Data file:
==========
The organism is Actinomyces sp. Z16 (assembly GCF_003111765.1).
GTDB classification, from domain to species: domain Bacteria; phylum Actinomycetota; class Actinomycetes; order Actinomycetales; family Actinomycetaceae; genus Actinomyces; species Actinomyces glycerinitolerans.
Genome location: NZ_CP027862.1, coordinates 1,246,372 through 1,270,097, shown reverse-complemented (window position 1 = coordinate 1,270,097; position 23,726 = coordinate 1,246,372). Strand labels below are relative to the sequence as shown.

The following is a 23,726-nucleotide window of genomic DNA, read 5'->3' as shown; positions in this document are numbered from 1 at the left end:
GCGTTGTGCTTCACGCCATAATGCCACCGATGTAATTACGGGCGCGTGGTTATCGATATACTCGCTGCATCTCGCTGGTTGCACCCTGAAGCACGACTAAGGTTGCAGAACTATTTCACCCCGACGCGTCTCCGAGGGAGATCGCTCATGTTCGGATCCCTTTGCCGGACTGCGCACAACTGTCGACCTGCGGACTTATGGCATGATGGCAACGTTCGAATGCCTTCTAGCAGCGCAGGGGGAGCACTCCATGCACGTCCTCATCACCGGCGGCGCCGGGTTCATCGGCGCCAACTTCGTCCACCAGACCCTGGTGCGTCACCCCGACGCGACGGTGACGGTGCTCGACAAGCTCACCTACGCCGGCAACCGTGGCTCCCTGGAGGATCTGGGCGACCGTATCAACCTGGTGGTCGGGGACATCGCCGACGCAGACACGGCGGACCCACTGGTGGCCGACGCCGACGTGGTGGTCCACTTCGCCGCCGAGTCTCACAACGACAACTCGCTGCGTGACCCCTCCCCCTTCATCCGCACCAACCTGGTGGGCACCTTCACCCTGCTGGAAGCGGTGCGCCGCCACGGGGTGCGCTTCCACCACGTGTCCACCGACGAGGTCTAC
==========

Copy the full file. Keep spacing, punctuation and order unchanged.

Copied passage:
The organism is Actinomyces sp. Z16 (assembly GCF_003111765.1).
GTDB classification, from domain to species: domain Bacteria; phylum Actinomycetota; class Actinomycetes; order Actinomycetales; family Actinomycetaceae; genus Actinomyces; species Actinomyces glycerinitolerans.
Genome location: NZ_CP027862.1, coordinates 1,246,372 through 1,270,097, shown reverse-complemented (window position 1 = coordinate 1,270,097; position 23,726 = coordinate 1,246,372). Strand labels below are relative to the sequence as shown.

The following is a 23,726-nucleotide window of genomic DNA, read 5'->3' as shown; positions in this document are numbered from 1 at the left end:
GCGTTGTGCTTCACGCCATAATGCCACCGATGTAATTACGGGCGCGTGGTTATCGATATACTCGCTGCATCTCGCTGGTTGCACCCTGAAGCACGACTAAGGTTGCAGAACTATTTCACCCCGACGCGTCTCCGAGGGAGATCGCTCATGTTCGGATCCCTTTGCCGGACTGCGCACAACTGTCGACCTGCGGACTTATGGCATGATGGCAACGTTCGAATGCCTTCTAGCAGCGCAGGGGGAGCACTCCATGCACGTCCTCATCACCGGCGGCGCCGGGTTCATCGGCGCCAACTTCGTCCACCAGACCCTGGTGCGTCACCCCGACGCGACGGTGACGGTGCTCGACAAGCTCACCTACGCCGGCAACCGTGGCTCCCTGGAGGATCTGGGCGACCGTATCAACCTGGTGGTCGGGGACATCGCCGACGCAGACACGGCGGACCCACTGGTGGCCGACGCCGACGTGGTGGTCCACTTCGCCGCCGAGTCTCACAACGACAACTCGCTGCGTGACCCCTCCCCCTTCATCCGCACCAACCTGGTGGGCACCTTCACCCTGCTGGAAGCGGTGCGCCGCCACGGGGTGCGCTTCCACCACGTGTCCACCGACGAGGTCTAC